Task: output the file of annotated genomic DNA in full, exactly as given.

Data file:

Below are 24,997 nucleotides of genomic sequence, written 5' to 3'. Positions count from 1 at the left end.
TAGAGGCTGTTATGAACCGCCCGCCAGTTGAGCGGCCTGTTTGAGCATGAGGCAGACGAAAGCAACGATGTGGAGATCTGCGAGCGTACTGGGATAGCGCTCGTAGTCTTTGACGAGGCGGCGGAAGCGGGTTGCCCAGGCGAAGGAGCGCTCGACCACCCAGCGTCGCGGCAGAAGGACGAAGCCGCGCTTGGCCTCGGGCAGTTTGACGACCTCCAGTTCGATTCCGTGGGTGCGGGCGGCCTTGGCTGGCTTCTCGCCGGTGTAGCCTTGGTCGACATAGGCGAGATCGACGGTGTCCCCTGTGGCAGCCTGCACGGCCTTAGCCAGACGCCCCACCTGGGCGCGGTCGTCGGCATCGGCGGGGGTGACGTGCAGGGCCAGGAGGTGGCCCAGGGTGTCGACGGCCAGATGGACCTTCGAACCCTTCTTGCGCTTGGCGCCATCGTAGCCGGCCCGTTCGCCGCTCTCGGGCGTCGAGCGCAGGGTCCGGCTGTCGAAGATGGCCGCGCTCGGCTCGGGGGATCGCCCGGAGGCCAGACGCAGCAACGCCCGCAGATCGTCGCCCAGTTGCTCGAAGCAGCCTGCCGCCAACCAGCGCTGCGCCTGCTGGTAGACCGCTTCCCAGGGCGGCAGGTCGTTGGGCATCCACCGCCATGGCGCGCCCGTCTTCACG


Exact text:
Below are 24,997 nucleotides of genomic sequence, written 5' to 3'. Positions count from 1 at the left end.
TAGAGGCTGTTATGAACCGCCCGCCAGTTGAGCGGCCTGTTTGAGCATGAGGCAGACGAAAGCAACGATGTGGAGATCTGCGAGCGTACTGGGATAGCGCTCGTAGTCTTTGACGAGGCGGCGGAAGCGGGTTGCCCAGGCGAAGGAGCGCTCGACCACCCAGCGTCGCGGCAGAAGGACGAAGCCGCGCTTGGCCTCGGGCAGTTTGACGACCTCCAGTTCGATTCCGTGGGTGCGGGCGGCCTTGGCTGGCTTCTCGCCGGTGTAGCCTTGGTCGACATAGGCGAGATCGACGGTGTCCCCTGTGGCAGCCTGCACGGCCTTAGCCAGACGCCCCACCTGGGCGCGGTCGTCGGCATCGGCGGGGGTGACGTGCAGGGCCAGGAGGTGGCCCAGGGTGTCGACGGCCAGATGGACCTTCGAACCCTTCTTGCGCTTGGCGCCATCGTAGCCGGCCCGTTCGCCGCTCTCGGGCGTCGAGCGCAGGGTCCGGCTGTCGAAGATGGCCGCGCTCGGCTCGGGGGATCGCCCGGAGGCCAGACGCAGCAACGCCCGCAGATCGTCGCCCAGTTGCTCGAAGCAGCCTGCCGCCAACCAGCGCTGCGCCTGCTGGTAGACCGCTTCCCAGGGCGGCAGGTCGTTGGGCATCCACCGCCATGGCGCGCCCGTCTTCACG